The Human Monster: The Most Terrifying Part of Incident On and Off a Mountain Road
Horror often doesn’t get the credit it deserves. True, there’s usually some slicing and dicing going on, but at its core, horror stares into what makes us afraid and articulates those fears as something we can see and, ostensibly, face. Most of the time, our fears take the form of the supernatural or monstrous that must be overcome. The Masters of Horror series on Showtime did a great job with making our fears into actual boogeymen, from the need to reclaim a sense of feeling and human connection (Chocolate) to abortion (Imprint, Pro-life – both of which will get a deconstructive treatment at a later date) to homophobia (Sick Girl). Some are better than others, but the one that sticks out for me is Incident On and Off a Mountain Road. The story draws a stark comparison between the deformed psychopath Moon Face (John DeSantis) and husband Bruce (Ethan Embry), using the contrast to amplify that the more horrifying monster is the abusive human husband.
|Sorry, this isn’t going to be the worst thing that happens to you.|
This one is not too difficult to unpack. Based on a short story by Joe R. Lansdale (the same mind that brought us Bubba Ho–Tep), it’s a very good adaptation of source material thanks in part to the co-writing efforts of Don Coscarelli and Stephen Romano. It’s well-scripted and fluid: Ellen (Bree Turner) attempts to fend off Moon Face after stumbling across him in the wild. In between her use of survival techniques to ultimately dispatch her pursuant, we get flashes of Ellen’s life with Bruce. Bruce demonstrates survivalist tendencies and an unhealthy need for power early on: he’s verbally aggressive on their first date, which seems to be a turn-on for Ellen. Despite that our crazy meters are going off and we’re mentally yelling for Ellen to run back to town like it’s free donut day at Dunkin, she still hitches her cart to Bruce. He begins getting critical: her shooting’s not good enough; she’s not taking their training seriously; she needs to be prepared for when the world goes to hell in a handbasket. He also begins physically isolating her from friends and the general population, and effectively cuts off the dialogue when she attempts to tell him that his behavior is scaring her. When she’s finally had enough and decides that she wants out of the marriage, he beats her and rapes her, telling her, “You’re acting like a fuckin’ whore, I’m gonna fuck you like a whore.” Here we have it, folks: the oldest way to cut a woman down. When Ellen won’t behave like a good little possession, Bruce refers to her as a whore and fucks her without consent. Strips away all worth, all feeling, all sense of esteem and self and reduces her to a supposedly dirty creature that you can pay to do anything you bodily want, disregarding her consent and agency of her own body. If we hated Bruce before, we really hated him immediately after this incident. Moon Face just wants to kill Ellen and make her part of his collection; Bruce wants to own and demean her. From the perspective of a woman, Choice B is infinitely worse because it breaks us down into something we never want to be: powerless victims that blame ourselves for getting into this mess in the first place. Sometimes, the worst that can happen is someone you start out loving taking away all control over yourself and invading you in every painful way possible.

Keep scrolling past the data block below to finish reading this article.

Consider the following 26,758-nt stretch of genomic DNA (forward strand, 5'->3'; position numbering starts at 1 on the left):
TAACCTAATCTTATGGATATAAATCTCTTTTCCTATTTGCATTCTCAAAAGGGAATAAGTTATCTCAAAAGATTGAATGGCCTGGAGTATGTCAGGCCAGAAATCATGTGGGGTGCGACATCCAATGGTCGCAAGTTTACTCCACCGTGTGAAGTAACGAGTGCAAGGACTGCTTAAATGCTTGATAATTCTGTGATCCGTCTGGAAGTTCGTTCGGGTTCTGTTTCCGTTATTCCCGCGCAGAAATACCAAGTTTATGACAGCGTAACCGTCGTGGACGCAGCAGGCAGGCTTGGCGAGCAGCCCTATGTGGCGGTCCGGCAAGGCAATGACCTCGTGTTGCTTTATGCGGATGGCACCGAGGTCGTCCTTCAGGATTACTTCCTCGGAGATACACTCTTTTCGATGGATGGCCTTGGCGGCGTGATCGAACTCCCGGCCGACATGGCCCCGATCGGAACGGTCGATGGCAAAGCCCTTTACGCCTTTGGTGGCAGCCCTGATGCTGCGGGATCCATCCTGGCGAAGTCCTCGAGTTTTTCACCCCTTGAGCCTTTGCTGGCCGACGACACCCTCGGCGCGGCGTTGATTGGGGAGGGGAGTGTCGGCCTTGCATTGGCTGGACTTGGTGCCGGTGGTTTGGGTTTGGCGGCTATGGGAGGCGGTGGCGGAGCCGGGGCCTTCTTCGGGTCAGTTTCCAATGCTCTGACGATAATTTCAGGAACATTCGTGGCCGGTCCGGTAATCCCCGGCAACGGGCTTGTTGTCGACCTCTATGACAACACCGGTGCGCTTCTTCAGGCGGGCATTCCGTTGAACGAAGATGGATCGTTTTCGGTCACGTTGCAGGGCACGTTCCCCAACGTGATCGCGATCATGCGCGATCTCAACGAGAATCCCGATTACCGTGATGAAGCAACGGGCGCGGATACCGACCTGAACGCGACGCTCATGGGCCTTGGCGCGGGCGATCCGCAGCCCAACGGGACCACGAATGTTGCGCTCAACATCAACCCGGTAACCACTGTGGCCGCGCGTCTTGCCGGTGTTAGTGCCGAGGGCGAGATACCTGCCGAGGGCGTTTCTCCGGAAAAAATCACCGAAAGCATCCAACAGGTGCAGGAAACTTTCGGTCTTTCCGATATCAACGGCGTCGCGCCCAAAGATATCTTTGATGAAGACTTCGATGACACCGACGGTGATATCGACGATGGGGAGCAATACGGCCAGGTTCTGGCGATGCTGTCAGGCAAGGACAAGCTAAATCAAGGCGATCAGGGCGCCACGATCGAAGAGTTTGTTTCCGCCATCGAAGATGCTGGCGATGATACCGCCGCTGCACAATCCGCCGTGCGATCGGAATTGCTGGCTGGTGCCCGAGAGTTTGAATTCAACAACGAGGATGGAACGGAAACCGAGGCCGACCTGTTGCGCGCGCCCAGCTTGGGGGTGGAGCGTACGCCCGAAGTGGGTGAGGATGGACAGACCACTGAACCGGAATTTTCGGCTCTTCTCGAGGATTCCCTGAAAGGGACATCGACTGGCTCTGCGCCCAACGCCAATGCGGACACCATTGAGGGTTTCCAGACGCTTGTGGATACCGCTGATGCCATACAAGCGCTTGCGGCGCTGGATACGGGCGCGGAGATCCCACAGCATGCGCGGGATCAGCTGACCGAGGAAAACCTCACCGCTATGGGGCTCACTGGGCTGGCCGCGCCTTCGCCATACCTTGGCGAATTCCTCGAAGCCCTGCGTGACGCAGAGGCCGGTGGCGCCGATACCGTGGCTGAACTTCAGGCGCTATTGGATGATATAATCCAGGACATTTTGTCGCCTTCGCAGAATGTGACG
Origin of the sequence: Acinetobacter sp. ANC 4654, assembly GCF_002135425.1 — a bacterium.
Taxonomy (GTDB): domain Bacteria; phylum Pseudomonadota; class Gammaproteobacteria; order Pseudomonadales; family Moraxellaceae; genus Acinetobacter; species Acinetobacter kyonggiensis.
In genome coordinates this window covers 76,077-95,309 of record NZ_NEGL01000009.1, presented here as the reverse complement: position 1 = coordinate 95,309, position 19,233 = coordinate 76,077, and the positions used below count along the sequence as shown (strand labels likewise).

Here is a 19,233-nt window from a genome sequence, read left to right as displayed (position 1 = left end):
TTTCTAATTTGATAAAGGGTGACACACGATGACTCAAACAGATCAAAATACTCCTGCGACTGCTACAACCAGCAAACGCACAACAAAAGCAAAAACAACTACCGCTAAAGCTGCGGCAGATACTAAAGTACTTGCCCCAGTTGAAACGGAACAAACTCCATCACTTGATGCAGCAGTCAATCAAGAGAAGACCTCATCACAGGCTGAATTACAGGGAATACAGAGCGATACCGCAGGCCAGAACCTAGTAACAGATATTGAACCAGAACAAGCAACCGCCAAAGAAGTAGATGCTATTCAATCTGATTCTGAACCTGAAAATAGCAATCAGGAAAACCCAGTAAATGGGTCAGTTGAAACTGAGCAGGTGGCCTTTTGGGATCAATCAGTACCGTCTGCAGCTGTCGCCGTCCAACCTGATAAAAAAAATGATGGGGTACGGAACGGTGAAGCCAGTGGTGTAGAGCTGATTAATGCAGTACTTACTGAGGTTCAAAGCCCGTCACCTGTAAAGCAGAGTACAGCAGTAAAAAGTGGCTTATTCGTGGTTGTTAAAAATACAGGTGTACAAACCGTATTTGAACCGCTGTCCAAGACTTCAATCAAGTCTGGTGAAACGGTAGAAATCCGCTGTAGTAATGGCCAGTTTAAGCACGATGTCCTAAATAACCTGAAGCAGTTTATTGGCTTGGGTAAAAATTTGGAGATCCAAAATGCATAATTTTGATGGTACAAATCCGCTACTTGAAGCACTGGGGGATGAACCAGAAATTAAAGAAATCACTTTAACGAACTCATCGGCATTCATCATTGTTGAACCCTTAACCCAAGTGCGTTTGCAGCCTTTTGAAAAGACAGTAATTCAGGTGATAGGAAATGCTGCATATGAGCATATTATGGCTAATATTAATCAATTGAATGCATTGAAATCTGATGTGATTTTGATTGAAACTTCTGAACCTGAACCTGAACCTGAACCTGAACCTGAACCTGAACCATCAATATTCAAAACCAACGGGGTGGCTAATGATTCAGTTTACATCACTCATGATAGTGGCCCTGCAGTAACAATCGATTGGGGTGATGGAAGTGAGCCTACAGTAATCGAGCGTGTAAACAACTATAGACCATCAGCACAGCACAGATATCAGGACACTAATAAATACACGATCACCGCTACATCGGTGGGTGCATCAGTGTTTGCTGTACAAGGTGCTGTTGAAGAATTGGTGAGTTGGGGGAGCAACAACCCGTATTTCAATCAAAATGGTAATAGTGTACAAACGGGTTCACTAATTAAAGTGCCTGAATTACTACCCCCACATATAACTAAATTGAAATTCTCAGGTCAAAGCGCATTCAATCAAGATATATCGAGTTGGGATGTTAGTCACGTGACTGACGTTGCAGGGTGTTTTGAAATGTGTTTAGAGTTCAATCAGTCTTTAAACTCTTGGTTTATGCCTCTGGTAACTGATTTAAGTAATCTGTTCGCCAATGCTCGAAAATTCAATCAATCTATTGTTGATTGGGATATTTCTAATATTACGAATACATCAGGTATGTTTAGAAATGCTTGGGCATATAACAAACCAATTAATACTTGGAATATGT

By the way, in reference to the rape scene: does the storm look familiar? It’s the same style lightning storm from their first sexual encounter, where Bruce flips Ellen onto her back after a brief interlude of her dominating on top. Their sexual relationship, in a sense, begins and ends with a struggle for dominance. (A quick side note: in the short story, Lansdale has Ellen tie Bruce up in a set of sheets while she unintentionally beats him to death as punishment for his transgressions. That we get to see Ellen choke the life of out him with a belt is incredibly satisfying for the audience. Can’t tell you how many rape victims and families of rape victims that would like to take a crack like that against an attacker.)